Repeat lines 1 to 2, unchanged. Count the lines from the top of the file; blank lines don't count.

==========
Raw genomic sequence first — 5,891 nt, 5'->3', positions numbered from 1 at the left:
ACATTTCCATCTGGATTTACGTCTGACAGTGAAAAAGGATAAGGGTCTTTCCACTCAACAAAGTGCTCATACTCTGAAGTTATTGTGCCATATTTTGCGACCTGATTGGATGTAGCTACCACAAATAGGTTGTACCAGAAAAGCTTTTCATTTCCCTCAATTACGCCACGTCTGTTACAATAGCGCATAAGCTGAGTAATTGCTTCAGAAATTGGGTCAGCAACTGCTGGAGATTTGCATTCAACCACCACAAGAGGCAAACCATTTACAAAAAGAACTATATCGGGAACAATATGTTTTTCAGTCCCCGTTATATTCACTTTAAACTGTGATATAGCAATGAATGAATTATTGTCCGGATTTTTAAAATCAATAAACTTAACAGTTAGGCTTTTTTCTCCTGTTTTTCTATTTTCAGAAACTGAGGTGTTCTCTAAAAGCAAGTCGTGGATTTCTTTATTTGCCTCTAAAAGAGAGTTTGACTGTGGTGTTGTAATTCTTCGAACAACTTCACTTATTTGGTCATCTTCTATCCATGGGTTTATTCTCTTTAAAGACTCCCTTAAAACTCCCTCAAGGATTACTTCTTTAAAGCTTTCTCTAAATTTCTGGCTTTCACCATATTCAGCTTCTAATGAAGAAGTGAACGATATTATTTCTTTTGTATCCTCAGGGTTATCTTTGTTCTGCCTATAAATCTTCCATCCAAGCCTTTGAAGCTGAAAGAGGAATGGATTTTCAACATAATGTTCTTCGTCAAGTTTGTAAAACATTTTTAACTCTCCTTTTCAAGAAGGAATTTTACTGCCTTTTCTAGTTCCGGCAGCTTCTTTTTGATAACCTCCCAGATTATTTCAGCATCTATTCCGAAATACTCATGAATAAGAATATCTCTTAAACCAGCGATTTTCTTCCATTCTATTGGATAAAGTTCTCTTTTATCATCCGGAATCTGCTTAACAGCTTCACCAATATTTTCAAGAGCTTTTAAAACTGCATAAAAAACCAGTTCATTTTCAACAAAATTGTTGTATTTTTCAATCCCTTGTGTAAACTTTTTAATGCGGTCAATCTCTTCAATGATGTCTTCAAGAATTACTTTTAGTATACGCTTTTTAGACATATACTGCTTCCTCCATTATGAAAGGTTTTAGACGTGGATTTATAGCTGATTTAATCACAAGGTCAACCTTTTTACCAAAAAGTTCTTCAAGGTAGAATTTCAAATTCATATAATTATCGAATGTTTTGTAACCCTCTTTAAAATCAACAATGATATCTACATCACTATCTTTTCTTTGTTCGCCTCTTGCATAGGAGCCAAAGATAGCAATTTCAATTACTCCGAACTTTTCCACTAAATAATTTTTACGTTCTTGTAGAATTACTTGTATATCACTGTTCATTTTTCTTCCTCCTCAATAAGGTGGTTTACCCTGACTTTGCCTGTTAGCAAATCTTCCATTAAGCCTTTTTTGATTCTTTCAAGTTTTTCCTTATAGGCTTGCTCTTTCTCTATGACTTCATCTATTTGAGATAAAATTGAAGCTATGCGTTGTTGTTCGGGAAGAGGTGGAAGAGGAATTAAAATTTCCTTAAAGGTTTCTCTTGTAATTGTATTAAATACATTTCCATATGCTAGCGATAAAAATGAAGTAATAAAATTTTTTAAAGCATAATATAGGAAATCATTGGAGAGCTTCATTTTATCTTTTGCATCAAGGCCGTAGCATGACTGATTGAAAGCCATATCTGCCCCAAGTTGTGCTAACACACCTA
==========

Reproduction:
Raw genomic sequence first — 5,891 nt, 5'->3', positions numbered from 1 at the left:
ACATTTCCATCTGGATTTACGTCTGACAGTGAAAAAGGATAAGGGTCTTTCCACTCAACAAAGTGCTCATACTCTGAAGTTATTGTGCCATATTTTGCGACCTGATTGGATGTAGCTACCACAAATAGGTTGTACCAGAAAAGCTTTTCATTTCCCTCAATTACGCCACGTCTGTTACAATAGCGCATAAGCTGAGTAATTGCTTCAGAAATTGGGTCAGCAACTGCTGGAGATTTGCATTCAACCACCACAAGAGGCAAACCATTTACAAAAAGAACTATATCGGGAACAATATGTTTTTCAGTCCCCGTTATATTCACTTTAAACTGTGATATAGCAATGAATGAATTATTGTCCGGATTTTTAAAATCAATAAACTTAACAGTTAGGCTTTTTTCTCCTGTTTTTCTATTTTCAGAAACTGAGGTGTTCTCTAAAAGCAAGTCGTGGATTTCTTTATTTGCCTCTAAAAGAGAGTTTGACTGTGGTGTTGTAATTCTTCGAACAACTTCACTTATTTGGTCATCTTCTATCCATGGGTTTATTCTCTTTAAAGACTCCCTTAAAACTCCCTCAAGGATTACTTCTTTAAAGCTTTCTCTAAATTTCTGGCTTTCACCATATTCAGCTTCTAATGAAGAAGTGAACGATATTATTTCTTTTGTATCCTCAGGGTTATCTTTGTTCTGCCTATAAATCTTCCATCCAAGCCTTTGAAGCTGAAAGAGGAATGGATTTTCAACATAATGTTCTTCGTCAAGTTTGTAAAACATTTTTAACTCTCCTTTTCAAGAAGGAATTTTACTGCCTTTTCTAGTTCCGGCAGCTTCTTTTTGATAACCTCCCAGATTATTTCAGCATCTATTCCGAAATACTCATGAATAAGAATATCTCTTAAACCAGCGATTTTCTTCCATTCTATTGGATAAAGTTCTCTTTTATCATCCGGAATCTGCTTAACAGCTTCACCAATATTTTCAAGAGCTTTTAAAACTGCATAAAAAACCAGTTCATTTTCAACAAAATTGTTGTATTTTTCAATCCCTTGTGTAAACTTTTTAATGCGGTCAATCTCTTCAATGATGTCTTCAAGAATTACTTTTAGTATACGCTTTTTAGACATATACTGCTTCCTCCATTATGAAAGGTTTTAGACGTGGATTTATAGCTGATTTAATCACAAGGTCAACCTTTTTACCAAAAAGTTCTTCAAGGTAGAATTTCAAATTCATATAATTATCGAATGTTTTGTAACCCTCTTTAAAATCAACAATGATATCTACATCACTATCTTTTCTTTGTTCGCCTCTTGCATAGGAGCCAAAGATAGCAATTTCAATTACTCCGAACTTTTCCACTAAATAATTTTTACGTTCTTGTAGAATTACTTGTATATCACTGTTCATTTTTCTTCCTCCTCAATAAGGTGGTTTACCCTGACTTTGCCTGTTAGCAAATCTTCCATTAAGCCTTTTTTGATTCTTTCAAGTTTTTCCTTATAGGCTTGCTCTTTCTCTATGACTTCATCTATTTGAGATAAAATTGAAGCTATGCGTTGTTGTTCGGGAAGAGGTGGAAGAGGAATTAAAATTTCCTTAAAGGTTTCTCTTGTAATTGTATTAAATACATTTCCATATGCTAGCGATAAAAATGAAGTAATAAAATTTTTTAAAGCATAATATAGGAAATCATTGGAGAGCTTCATTTTATCTTTTGCATCAAGGCCGTAGCATGACTGATTGAAAGCCATATCTGCCCCAAGTTGTGCTAACACACCTA